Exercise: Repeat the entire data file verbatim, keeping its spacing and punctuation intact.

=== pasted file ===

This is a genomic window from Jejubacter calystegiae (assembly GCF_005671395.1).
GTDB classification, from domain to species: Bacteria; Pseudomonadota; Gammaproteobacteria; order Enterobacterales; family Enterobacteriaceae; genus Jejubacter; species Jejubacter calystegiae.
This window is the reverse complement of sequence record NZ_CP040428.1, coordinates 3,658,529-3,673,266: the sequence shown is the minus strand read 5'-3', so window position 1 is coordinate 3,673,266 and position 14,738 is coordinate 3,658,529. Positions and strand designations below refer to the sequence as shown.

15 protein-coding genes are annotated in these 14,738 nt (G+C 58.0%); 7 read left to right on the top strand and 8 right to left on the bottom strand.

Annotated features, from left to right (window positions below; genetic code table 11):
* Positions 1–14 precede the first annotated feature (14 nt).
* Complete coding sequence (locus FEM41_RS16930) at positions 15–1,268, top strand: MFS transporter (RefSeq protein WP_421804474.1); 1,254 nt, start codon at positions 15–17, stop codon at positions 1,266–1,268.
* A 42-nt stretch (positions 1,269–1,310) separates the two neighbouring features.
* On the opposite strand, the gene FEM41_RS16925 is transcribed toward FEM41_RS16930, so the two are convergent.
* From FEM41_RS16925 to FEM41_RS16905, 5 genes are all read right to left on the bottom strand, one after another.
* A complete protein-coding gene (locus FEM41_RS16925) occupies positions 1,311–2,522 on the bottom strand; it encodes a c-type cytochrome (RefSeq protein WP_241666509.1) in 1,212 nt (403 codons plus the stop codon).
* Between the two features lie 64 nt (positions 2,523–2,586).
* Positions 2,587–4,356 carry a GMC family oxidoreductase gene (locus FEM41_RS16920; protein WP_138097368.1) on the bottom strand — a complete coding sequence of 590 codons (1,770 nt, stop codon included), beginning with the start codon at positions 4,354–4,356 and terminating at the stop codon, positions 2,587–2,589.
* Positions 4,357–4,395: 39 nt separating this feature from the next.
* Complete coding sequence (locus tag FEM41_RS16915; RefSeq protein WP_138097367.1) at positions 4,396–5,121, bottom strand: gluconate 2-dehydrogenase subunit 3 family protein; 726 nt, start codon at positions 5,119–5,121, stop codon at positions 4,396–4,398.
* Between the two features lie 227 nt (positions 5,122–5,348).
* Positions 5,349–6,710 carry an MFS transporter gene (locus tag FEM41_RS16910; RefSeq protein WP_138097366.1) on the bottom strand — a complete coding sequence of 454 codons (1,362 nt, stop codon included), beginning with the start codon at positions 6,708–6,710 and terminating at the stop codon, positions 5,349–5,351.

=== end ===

This is a genomic window from Jejubacter calystegiae (assembly GCF_005671395.1).
GTDB classification, from domain to species: Bacteria; Pseudomonadota; Gammaproteobacteria; order Enterobacterales; family Enterobacteriaceae; genus Jejubacter; species Jejubacter calystegiae.
This window is the reverse complement of sequence record NZ_CP040428.1, coordinates 3,658,529-3,673,266: the sequence shown is the minus strand read 5'-3', so window position 1 is coordinate 3,673,266 and position 14,738 is coordinate 3,658,529. Positions and strand designations below refer to the sequence as shown.

15 protein-coding genes are annotated in these 14,738 nt (G+C 58.0%); 7 read left to right on the top strand and 8 right to left on the bottom strand.

Annotated features, from left to right (window positions below; genetic code table 11):
* Positions 1–14 precede the first annotated feature (14 nt).
* Complete coding sequence (locus FEM41_RS16930) at positions 15–1,268, top strand: MFS transporter (RefSeq protein WP_421804474.1); 1,254 nt, start codon at positions 15–17, stop codon at positions 1,266–1,268.
* A 42-nt stretch (positions 1,269–1,310) separates the two neighbouring features.
* On the opposite strand, the gene FEM41_RS16925 is transcribed toward FEM41_RS16930, so the two are convergent.
* From FEM41_RS16925 to FEM41_RS16905, 5 genes are all read right to left on the bottom strand, one after another.
* A complete protein-coding gene (locus FEM41_RS16925) occupies positions 1,311–2,522 on the bottom strand; it encodes a c-type cytochrome (RefSeq protein WP_241666509.1) in 1,212 nt (403 codons plus the stop codon).
* Between the two features lie 64 nt (positions 2,523–2,586).
* Positions 2,587–4,356 carry a GMC family oxidoreductase gene (locus FEM41_RS16920; protein WP_138097368.1) on the bottom strand — a complete coding sequence of 590 codons (1,770 nt, stop codon included), beginning with the start codon at positions 4,354–4,356 and terminating at the stop codon, positions 2,587–2,589.
* Positions 4,357–4,395: 39 nt separating this feature from the next.
* Complete coding sequence (locus tag FEM41_RS16915; RefSeq protein WP_138097367.1) at positions 4,396–5,121, bottom strand: gluconate 2-dehydrogenase subunit 3 family protein; 726 nt, start codon at positions 5,119–5,121, stop codon at positions 4,396–4,398.
* Between the two features lie 227 nt (positions 5,122–5,348).
* Positions 5,349–6,710 carry an MFS transporter gene (locus tag FEM41_RS16910; RefSeq protein WP_138097366.1) on the bottom strand — a complete coding sequence of 454 codons (1,362 nt, stop codon included), beginning with the start codon at positions 6,708–6,710 and terminating at the stop codon, positions 5,349–5,351.